Culture

Mole Is One Of The Most Recognizable Foods In The World. Here’s How It Came To Be

Literally all we know from our Mexican childhoods is that mole is the special sauce that mami brings out for special occasions. Like the day after Thanksgiving, or Noche Buena. I come from a family of lazy Latinos, so we never make mole from scratch, but somehow, it was still always reserved for blow out meals. No back story, just thick, spicy, chocolate sauce all over turkey leftovers.

Nobody really knows the origin of mole, but Puebla and Oaxaca claim that they are the sauce’s home.

@ricarpach / Twitter

There are dozens of different types of mole sauces, but the two most popular come from Puebla and Oaxaca. If you’ve ever had mole negro, you’ve had the most complex and savory moles around, from Oaxaca. What makes it different is the hoja santa, a native plant to the region that tastes like a combination of eucalyptus, licorice, anise, nutmeg, mint and black pepper.

Like every Latino origin story, nuns are at the center.

@iwitnest / Twitter

There are a few different legends, but the most famous takes place in the colonial period in Puebla at the Convent of Santa Clara. The nuns were told an archbishop was going to unexpectedly join them for a meal. The broke nuns started praying and started combining bits of what they had on hand: chili peppers, spices, old bread, nuts and some chocolate.

God answered their prayers and with that, mole was born.

@hereandnow / Twitter

They killed an old turkey and served the sauce over him/her. The bishop loved it and asked the name of the dish. She just said, “Me hizo un mole,” i.e. “mix” and the name stuck every since.

On average, moles require an average of 20-30 ingredients.

@MiaMBloom / Twitter

Mole poblano uses an average of 20 ingredients while Oaxacan moles can use over 30 ingredients. The chocolate is always added at the end of cooking, if used at all.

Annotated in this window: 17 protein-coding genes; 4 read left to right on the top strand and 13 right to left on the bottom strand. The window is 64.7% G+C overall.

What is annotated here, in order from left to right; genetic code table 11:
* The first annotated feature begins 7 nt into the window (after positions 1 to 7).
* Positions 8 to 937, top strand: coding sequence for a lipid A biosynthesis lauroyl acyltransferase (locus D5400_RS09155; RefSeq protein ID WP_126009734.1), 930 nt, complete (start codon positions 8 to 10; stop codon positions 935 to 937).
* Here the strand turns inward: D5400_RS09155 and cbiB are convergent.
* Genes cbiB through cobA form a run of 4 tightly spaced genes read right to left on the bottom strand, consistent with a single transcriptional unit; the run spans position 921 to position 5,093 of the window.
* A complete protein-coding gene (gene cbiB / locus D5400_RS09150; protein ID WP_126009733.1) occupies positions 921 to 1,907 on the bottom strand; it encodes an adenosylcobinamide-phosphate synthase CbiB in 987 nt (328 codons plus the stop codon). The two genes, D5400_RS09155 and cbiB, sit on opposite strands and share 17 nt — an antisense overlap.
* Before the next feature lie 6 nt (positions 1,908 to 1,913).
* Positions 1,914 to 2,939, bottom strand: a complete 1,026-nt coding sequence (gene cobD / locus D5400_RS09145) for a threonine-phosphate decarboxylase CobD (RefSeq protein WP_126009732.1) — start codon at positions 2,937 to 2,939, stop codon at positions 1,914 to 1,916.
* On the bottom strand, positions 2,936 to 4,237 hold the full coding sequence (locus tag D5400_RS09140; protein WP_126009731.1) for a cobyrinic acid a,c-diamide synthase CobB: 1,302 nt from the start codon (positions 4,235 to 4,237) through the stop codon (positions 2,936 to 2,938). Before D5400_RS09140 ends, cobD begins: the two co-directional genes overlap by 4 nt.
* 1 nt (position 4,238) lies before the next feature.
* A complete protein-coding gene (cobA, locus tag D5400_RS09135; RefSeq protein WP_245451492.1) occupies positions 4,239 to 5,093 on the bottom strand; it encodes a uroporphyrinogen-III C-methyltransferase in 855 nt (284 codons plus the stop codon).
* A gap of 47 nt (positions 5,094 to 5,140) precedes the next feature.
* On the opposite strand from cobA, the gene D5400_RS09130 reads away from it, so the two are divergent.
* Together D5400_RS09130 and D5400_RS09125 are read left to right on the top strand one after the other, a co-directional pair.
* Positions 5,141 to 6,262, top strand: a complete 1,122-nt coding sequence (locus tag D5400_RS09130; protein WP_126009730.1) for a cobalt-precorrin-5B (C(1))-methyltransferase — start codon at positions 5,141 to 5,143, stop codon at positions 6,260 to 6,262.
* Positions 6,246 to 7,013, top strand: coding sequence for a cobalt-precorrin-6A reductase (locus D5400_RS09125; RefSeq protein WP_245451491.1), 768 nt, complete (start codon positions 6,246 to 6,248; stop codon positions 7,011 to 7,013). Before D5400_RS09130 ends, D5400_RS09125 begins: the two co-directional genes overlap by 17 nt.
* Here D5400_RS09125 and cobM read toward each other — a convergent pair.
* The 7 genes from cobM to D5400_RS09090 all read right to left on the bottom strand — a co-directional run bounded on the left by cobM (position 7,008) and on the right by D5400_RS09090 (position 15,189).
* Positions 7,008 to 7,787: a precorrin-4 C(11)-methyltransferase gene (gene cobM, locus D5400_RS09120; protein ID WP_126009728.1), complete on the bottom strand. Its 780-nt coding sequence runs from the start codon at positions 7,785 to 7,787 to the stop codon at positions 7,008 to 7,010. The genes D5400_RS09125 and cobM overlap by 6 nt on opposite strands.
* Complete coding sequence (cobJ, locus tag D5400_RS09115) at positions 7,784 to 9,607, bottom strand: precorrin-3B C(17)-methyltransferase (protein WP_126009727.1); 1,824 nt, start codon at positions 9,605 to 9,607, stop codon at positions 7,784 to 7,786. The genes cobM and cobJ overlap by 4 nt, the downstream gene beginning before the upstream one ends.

Back in the day, all the women in the family would come together to make the sauce.

@isaidominguez / Twitter

Traditionally, it would take a whole day to roast and grind the chiles, tomatillos, dried fruits and spices by hand. This is why it’s something reserved for special occasions. You have to make it in a large batch for it to all be worth it.

Thank God for Doña María.

Untitled. Digital Image. Walmart. 13 October 2018.

I am certain that it doesn’t taste as good as fresh mole, but ain’t nobody got time to spend a whole day making sauce. Unless you dare tell your mama you’re bored and then she’ll put you to work.

Fact: mole goes on turkey if formal and chicken if casual.

@CHOW / Twitter

It’s just how it is. It’s how the nuns did it, so the turkey is more sagrada or something. Either way, remember to mmmm and ay, que rico after the first bite or you’ll cause a fight with the chef.

Don’t worry, veganos. Mole is easily veganized.

@mrgan / Twitter

Instead of using chicken broth to dilute the paste, you can use veggie broth or water, and top it over some roasted delicata squash. Disfrute.

Fun fact: Mexico City airport once admitted that mole can register a positive for explosives.

@mathewrodriguez / Twitter

As visitors leave Mexico City with pounds of mole powder and pastes that carry a very strong odor, they are often stopped by security agents are alerted. Our stomachs are steel.

One step removed from tradition is pouring it over enchiladas.

@chef_bryantk / Twitter

And by “tradition,” I mean the old tales of nuns killing old turkeys to impress an old guy. In my carb-loving opinion, enchiladas are far superior to any kind of meat.

Mole belongs on literally everything. Try me.

@eatdrinkvegan / Twitter

It’s the American way. Replace protein with fried corn chips. You’re basically looking at a metaphor for you, the Latino-American.

Some chefs have started to use mole sauce in lieu of tomato sauce for Mexi-pizza.

“Chicken Mole Pizza – lacocinadeleslie.com” Digital Image. La Cocina de Leslie. 13 October 2018.

I am 100 percent here for that. Tomato sauce is the mayo of the sauce world. Bring on the mole.

Go ahead. Pour that mole on your fries.

@LAist / Twitter

Again, here we go replacing tomatoes with chiles and chocolate. It’s a no-brainer which one will taste better, because mole simply tastes delicious on everything.